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Posted Wednesday, March 22, 2017 in News

Transfer B2B Messages via the Internet Safely with the FTP Protocol

The File Transfer Protocol (FTP) is a network protocol businesses use to transfer files from one server to another. People use FTP for a wide variety of reasons apart from EDI exchange, but for the sake of this article, we are going to focus on its use as a secure network for B2B communication.

FTP and its variants are among the most commonly used EDI protocols. In fact, the specifications for FTP were written all the way back in 1970, and earlier versions of FTP were in active use throughout the 1980s.

If you are trying to decide whether FTP is the protocol of choice for your business, or you simply want to learn more about FTP, keep reading to discover everything you need to know about the FTP protocol for EDI.


“Protocols” are sets of rules that dictate how computers communicate back and forth when connected to the same network. You can think of a protocol as a language. FTP is a protocol for computers connected through a TCP/IP network, such as the internet, to securely transfer files between each other.

FTP uses a client-server model with separate control and data connections linking the client and the server. Each trading partner uses a clear-text sign-in protocol to authenticate themselves – except when connecting anonymously under certain circumstances.

FTP secures the EDI transaction by protecting the username and password of each trading partner and encrypting the data within the message. Users can secure FTP with SSL or TLS as well.


Several versions evolved from the original FTP protocol as technology has advanced. While the general process remains the same, the newer protocols are more secure than their predecessor.

FTP is still a popular choice for businesses. However, most organizations only use FTP for transferring files within their organization.

The following EDI protocols are better options for communication between different businesses.


FTP alone is not secure enough for internet transactions by today’s standards. What you see most often is businesses connecting FTP through a virtual private network (VPN). With a VPN, your transactions benefit from an extra layer of security that isn’t available with FTP by itself.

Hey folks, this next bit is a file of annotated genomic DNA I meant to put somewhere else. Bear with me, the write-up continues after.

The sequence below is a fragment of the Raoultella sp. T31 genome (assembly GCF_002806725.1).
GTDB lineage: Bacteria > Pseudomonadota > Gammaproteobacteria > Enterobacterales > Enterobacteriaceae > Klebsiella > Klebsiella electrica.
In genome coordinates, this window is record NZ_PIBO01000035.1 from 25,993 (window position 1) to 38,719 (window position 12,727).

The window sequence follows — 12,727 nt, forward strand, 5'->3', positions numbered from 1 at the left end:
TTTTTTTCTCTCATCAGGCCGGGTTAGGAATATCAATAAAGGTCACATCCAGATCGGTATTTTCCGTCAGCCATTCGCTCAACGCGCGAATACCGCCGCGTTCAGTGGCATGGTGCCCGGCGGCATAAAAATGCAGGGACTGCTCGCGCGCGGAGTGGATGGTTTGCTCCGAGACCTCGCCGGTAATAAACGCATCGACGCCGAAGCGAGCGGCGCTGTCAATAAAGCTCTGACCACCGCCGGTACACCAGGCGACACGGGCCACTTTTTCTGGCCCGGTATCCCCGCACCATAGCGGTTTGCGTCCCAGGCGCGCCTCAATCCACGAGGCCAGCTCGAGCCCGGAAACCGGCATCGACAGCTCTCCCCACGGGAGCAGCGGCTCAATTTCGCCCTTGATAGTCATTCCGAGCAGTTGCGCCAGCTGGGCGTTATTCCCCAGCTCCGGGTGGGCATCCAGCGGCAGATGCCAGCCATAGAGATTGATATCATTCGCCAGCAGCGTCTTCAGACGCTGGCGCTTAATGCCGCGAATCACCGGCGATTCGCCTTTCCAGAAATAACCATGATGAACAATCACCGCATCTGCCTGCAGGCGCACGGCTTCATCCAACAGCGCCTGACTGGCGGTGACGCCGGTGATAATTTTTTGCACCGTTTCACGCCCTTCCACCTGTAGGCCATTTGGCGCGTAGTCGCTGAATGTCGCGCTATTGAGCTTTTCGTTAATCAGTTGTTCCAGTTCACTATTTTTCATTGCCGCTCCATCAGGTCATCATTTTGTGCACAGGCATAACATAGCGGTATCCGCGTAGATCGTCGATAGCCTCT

However, FTP with VPN still has its vulnerabilities. The biggest concern users have is the lack of non-repudiation, which not only verifies the identity of each party but also prevents the receiver from denying the receipt of a transaction from a verified sender.


Secure File Transfer Protocol (SFTP) is essentially FTP with a different security layer originally developed by the Internet Engineering Task Force (IETF). This security layer encrypts the message while in transit and decrypts the message upon arrival.

Similar to FTP with VPN, SFTP also does not provide non-repudiation.


File Transfer Protocol Secure (FTPS) is similar to SFTP, except the only major difference is that the additional security layer for FTPS was developed by Netscape (the internet browser company) instead of the IETF. Both FTPS and SFTP function in the same manner and share the same setbacks, such as lack of non-repudiation or message management.


The various FTP protocols certainly get the job done, but they do not make your life any easier in the process.

For example, one of the biggest hassles is the issue of interoperability – meaning you and your trading partners usually need to get FTP software from the same vendor to avoid compatibility problems. Plus, FTP does not provide any sort of message management for your transactions. Then there is also the lack of non-repudiation as mentioned previously.

The most convenient way to solve all of these problems is to use an EDI value-added network (VAN) service, such as BOLD VAN. With BOLD VAN, you can use any EDI protocol, including the FTP protocols, AS2, and many others.

BOLD VAN provides secure message management through the BOLD Portal. You also get the added security of non-repudiation, as well as compatibility with any other VAN no matter the vendor.

All you need to get started is an email address and an internet connection.

Learn more about getting started with BOLD VAN!

Tags : protocols

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